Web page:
IoT devices like smart home accessories have long been a favorite target for security researchers and they now draw the alarm again: Google Home and Chromecast leaked accurate information about their owners’ location.
This vulnerability was discovered by Craig Young, a researcher from famed security firm Tripwire, who managed to find his own home on Google Maps after executing the attack you can watch in the video above.
“Using the DNS rebinding software from my IoT training, I was able to create a basic end-to-end attack that worked for me in Linux, Windows, and macOS using Chrome or Firefox. Starting from a generic URL, my attack first identifies the local subnet and then scans it looking for the Google devices and registers a subdomain ID to initiate DNS rebinding on the victim. About a minute after the page had loaded, I was looking at my house on Google Maps,” he summarized.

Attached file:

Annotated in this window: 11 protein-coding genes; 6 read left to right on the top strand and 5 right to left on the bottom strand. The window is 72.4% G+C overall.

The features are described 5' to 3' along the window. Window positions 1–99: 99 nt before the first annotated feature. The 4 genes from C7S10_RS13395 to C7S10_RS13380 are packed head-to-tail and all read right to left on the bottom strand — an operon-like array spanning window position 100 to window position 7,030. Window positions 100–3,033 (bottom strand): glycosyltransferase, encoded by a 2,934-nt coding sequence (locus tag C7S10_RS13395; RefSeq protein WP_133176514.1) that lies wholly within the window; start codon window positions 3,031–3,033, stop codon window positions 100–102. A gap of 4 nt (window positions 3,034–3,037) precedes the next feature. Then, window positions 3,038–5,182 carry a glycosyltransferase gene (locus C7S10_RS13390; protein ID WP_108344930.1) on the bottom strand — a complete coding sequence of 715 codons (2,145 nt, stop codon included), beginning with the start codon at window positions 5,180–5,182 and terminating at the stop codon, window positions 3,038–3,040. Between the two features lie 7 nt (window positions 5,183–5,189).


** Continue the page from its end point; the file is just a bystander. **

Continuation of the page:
The vulnerability in question drew alarm
Even worse, he points out that “the attack content could be contained within malicious advertisements or even a tweet”, as the attacker only needs to maintain a connection for 1 minute in order to get a location.
Craig Young contacted Google about this in May but the bug his submitted was quickly closed with a “Status: Won’t Fix (Intended Behavior)” message. After more media outlets picked up the story, Google said they’ll ship an update in mid-July 2018.
What should you do until then if you have Google Home or Chromecast?
Tripwire says that “consumers should separate their devices as best as is possible and be mindful of what websites or apps are loaded while on the same network as their connected gadgets.”